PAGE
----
I’d probably invest some in storage units or in some other income-producing business.
The rest of the initial cash we’d probably put in a trust to be used to fund Christian ministries.
Ah, the dreams about what I would do with $1 million. All of your advice is good, but the best is to just wait before spending any money. I would guess the majority of people who receive a windfall don’t do this and then regret it later.
Great advice here. I have had a few financial windfalls, and though I blew through $100,000 before I even turned 21, I did end up doing some more productive things with my next income. I have written 10% checks to church on those windfalls as well, and it was one of the best things I have ever done. So I think it’s great that you have made the decision to give in that manner.
Totally agree. One other thing to consider that I’ve discovered by donating a lot of money to religious/charitable causes. God controls every atom of course and donating doesn’t guarantee what I’m going to say I’ve experienced, but it’s more than just placebo or correlation: Things start going really well for you after you start being generous. This rarely takes the form of money just coming from nowhere, more often, from expenses just not happening.
This is grace, the favor of the Lord, given be design to a faithful giver (sometimes, that is; understand you do not control Him).
Sure, there’s a psychological component. Once you have the guts to give it away, you’re grasping so much less, you spend less, and realize the rewards of spending (STUFF!) aren’t cracked up to be. No surprise because God intended our minds to be the way they are and molded them that way throughout the universe’s creation.
I would also say to Jeff, you have a lot of credibility in my book, having obviously figured out that one most important thing, before health, spouse, money and children. Blessings and peace.
I like your step #1. Wait. I’d also add pray and seek council for tax advice. Not sure if I’d personally go deep with P2P lending as I can’t stomach the idea of charging such high interest rates to others. Overall good advice.
For Step 8 (invest in stocks): sure, you’ll have some bad trades, but it’s important to remember that is factored into a diversified portfolio of excellent stocks. If you hold 30 positions of value stocks showing strong fundamentals you’re likely to beat the market overall. If you want long-term growth with part of your million dollars, it’s hard to beat the stock market.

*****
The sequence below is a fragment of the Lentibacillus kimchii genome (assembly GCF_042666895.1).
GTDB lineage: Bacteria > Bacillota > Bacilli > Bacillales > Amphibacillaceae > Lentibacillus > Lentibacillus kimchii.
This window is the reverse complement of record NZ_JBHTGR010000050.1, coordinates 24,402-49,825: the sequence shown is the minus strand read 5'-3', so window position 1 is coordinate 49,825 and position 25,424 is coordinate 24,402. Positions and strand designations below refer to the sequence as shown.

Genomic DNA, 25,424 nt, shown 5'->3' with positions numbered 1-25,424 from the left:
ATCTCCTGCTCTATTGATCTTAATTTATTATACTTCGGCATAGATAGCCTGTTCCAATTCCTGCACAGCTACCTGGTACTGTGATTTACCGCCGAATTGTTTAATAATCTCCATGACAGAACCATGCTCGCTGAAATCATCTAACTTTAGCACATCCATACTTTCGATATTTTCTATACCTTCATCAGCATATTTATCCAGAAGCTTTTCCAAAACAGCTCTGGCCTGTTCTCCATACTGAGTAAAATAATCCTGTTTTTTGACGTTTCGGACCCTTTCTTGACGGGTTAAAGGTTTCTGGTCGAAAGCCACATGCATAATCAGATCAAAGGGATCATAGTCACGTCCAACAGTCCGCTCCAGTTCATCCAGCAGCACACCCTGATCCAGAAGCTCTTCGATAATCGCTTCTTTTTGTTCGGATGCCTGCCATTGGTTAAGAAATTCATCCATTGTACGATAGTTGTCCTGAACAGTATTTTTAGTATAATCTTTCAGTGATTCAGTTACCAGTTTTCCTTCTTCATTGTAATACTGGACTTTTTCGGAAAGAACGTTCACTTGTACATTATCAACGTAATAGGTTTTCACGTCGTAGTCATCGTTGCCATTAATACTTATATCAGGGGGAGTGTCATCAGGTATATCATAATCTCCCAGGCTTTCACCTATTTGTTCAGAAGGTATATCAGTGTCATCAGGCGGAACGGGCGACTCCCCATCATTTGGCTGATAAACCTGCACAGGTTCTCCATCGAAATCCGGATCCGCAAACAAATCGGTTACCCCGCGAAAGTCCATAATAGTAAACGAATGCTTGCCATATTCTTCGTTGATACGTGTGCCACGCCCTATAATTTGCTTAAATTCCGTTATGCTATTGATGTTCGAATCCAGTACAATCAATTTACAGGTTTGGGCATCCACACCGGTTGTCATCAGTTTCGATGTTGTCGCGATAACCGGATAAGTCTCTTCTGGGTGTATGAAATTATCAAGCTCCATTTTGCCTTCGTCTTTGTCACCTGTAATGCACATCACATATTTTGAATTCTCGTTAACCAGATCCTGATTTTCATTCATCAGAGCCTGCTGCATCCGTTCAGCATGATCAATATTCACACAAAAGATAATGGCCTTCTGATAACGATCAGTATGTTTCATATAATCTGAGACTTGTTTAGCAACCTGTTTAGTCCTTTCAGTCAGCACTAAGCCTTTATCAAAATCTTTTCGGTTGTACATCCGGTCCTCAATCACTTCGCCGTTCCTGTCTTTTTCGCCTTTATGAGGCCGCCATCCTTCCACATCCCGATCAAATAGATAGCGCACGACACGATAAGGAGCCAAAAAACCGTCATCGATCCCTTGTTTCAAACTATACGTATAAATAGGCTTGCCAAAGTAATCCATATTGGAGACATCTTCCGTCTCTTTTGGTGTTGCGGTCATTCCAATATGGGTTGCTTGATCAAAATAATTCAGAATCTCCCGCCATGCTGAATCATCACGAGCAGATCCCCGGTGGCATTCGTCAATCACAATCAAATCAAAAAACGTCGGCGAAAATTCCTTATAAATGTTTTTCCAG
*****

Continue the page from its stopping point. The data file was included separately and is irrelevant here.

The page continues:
“In this business if you’re good, you’re right six times out of ten. You’re never going to be right nine times out of ten.” – Peter Lynch
Thanks for the Peter Lynch quote. First time I have seen it.
Great post! I liked the He-Man reference especially. I am of the same mind when it comes to what-if scenarios, but it is nice to dream sometimes.
My one question for you is about the debt. Why wouldn’t you pay ALL of your debt off. What are the benefits of still paying your mortgage payment and your student loan payment? Thanks.
@ Matt I could see student loans, but I don’t the point in paying off a mortgage when you have a rate in the low 3’s. Especially if I could invest into something and net more even after taxes. But that’s just me…..
Great post, Jeff. The reality is that most of us are going to win a million or two in the lottery: it’s our career earnings paid out over the next 20 years. And while it’s not as much fun as one check with a lot of zeroes, the same techniques you advise here will work for one paycheck at a time over 20 years.
I have a question about P2P lending that might be a separate blog post: How do you scale it up to $250K? It seems like a huge analysis workload– even if you just push the “I believe” button on their spreadsheets. Splitting between LC & Prosper is smart, but that forces you into twice as many loans. Even so you still end up buying a big chunk of the loans you choose– $125-$250 per loan instead of “$25”. And then they’re relatively short-term loans, so every quarter you end up having to reinvest 8-10% of that $250K in new loans. More work. Lots of risk that’s not readily apparent to the retail investor.
It’s difficult to assess whether the P2P work & risk are worth the extra yield. Hard choice. 9.6% for extra work and sector risk, or 5-7% in a small-cap stock index ETF… or in a large-cap dividend stock ETF. I don’t have a pat answer.
@ Nords That would be pretty difficult to scale up with P2P with that amount. I do know that Lending Club does offer separate portfolios starting off at $100,000 to get in, so I imagine that’s where I would start.
I wasn’t completely sold on P2P lending 3 + years ago when I first opened my Lending Club account. I’ve been amazed on how my return as been over the last couple years and it’s really super easy to manage. It’s obviously not right for everyone, but I do suggest it to clients even now for those that are comfortable with an online investment.
Thanks– I’ll take a look at LC’s separate portfolios. I’ve been wondering how people handle the workload.
I am curious to know how your P2P lending accounts are going since your post two years ago. This sounds interesting on many levels, but concerned a bit about the risks.